CfPS: Building Peace Across Sudan
March 12 2010: The work of the Collaborative for Peace in Sudan (CfPS) involves local groups working for peace across the country, our local correspondent for Sudan, shares stories of their success.
The work of the Collaborative for Peace in Sudan (CfPS) involves local groups working for peace across the country, our local correspondent for Sudan, shares stories of their success.
Sheikh Hummaidah lives in La-yoonah village, some 3 kilometres from Geissan in Blue Nile State. His son was killed in a conflict( 2 herders courel over animal) between the tribe of Arab herders he belonged and the Ingasana – a Blue Nile tribe of non-Arab origin. Considering it an insult to their dignity, his tribe rejected an offer of diyyah (blood money) from the Ingasana and insisted on taking revenge.
But Sheikh Hummaidah is a member of the peace committee, elected following a peace building seminar organised by CfPS, and despite the loss of his son, rejected the attitude of his tribe. Instead he chose to move away so that his tribe would be unable to use his tragedy as an excuse to attack other tribes. The Sheikh moved to a village far away, set up his tents and found work in Damazin, capital of Blue Nile State. He bought a plot of land and started farming, beginning a new home for his family to live in peace. The Sheikh’s family now even includes an orphaned boy from the Ingasana, whom they have adopted.
The week before CfPS organised a peacebuilding seminar in Damazin, two of the people invited to participate, Daniel and Abdul Hakam, began a conflict over a religious issues. Both defended their views very strongly, as militant Muslims and Christians do; and they started to fight. On day two of the seminar, participants were randomly divided into groups, with Daniel and Abdul Hakam finding themselves separated. Daniel insisted on joining Abdul Hakam, telling the group that ‘because we had a conflict, I want everyone to know that we can work together in peace in one group and that our different religious beliefs will not be a cause for difference and conflict. Everyone can keep their beliefs but agree on the fact that peace is in the interest of all’.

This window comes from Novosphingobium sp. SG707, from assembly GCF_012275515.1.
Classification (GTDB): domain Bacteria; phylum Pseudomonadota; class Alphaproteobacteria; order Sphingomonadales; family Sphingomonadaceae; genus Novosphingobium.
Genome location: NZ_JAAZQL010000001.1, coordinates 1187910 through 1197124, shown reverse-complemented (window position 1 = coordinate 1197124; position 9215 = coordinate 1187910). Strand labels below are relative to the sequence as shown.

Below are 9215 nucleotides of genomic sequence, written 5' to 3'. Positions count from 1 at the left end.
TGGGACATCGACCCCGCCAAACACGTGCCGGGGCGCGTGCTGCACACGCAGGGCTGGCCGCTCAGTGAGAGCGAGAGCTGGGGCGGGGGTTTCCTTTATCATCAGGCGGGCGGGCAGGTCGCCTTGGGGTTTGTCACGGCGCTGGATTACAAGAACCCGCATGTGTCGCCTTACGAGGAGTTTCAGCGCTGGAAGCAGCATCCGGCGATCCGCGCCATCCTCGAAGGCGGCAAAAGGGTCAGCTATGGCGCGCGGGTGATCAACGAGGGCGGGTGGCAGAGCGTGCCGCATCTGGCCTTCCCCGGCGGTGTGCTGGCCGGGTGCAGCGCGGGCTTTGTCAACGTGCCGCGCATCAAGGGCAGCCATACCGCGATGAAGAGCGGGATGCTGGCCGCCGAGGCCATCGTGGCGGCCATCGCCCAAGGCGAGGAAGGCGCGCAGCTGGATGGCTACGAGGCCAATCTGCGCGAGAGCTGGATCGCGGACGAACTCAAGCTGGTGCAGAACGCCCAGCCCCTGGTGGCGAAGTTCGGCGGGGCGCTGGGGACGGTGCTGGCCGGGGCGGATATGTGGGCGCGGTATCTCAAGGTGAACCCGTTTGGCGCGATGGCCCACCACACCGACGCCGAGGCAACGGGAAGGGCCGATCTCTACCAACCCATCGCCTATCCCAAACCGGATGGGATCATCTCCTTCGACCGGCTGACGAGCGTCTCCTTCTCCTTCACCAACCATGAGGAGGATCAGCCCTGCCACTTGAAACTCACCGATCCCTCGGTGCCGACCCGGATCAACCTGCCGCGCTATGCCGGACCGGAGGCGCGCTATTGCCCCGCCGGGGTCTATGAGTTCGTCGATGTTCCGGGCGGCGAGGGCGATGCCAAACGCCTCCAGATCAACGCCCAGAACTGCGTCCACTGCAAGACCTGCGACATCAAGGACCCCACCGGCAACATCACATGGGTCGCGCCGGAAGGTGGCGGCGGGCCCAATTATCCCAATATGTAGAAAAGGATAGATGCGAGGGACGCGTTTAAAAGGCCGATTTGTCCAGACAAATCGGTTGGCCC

In Dalanj, a group of women came together to found a charitable society, funded through a system they call ‘sillu guinea’ (literally, ‘cough up one pound’). Each member pays a small sum of money each week into a collective fund which is used to promote peace and reconciliation in the region. For example, they provided food for a delegation sent to resolve a conflict between the Ghulfan and Sibairah, and they have shared in payment of diyyah to victims families.
These women were invited to a seminar CfPS held in Dalanj. After the seminar, they expressed their desire to have their society become a member of CfPS and requested CfPS help them meet with ‘their sisters’ from the south, east and west of Sudan; to share experiences and views of peacebuilding in Sudan.
These women have jobs and are married with children. Most are unbelievably poor. But they believe that even the small contributions they can make, achieves real change. They have never received funding from anyone other than their members, and they have no desire to apply for funds that the larger NGOs compete for, instead they dream of someone to match the few pounds they contribute out of their own pockets, to change their tens into hundreds.
CfPS sees the potential of helping women who can use just a few pounds to do something amazing. CfPS is supporting these women of Dalanj to fund small income generating projects in members homes, securing a steady stream of income for themselves and their organisation, expanding the benefit for their small community.
More from the blog
Mikel Venhovens explains the causes and consequences of borderization in South Ossetia Read more »
Prabindra Shakya discusses the importance of including indigenous peoples in peacebuilding processes. Read more »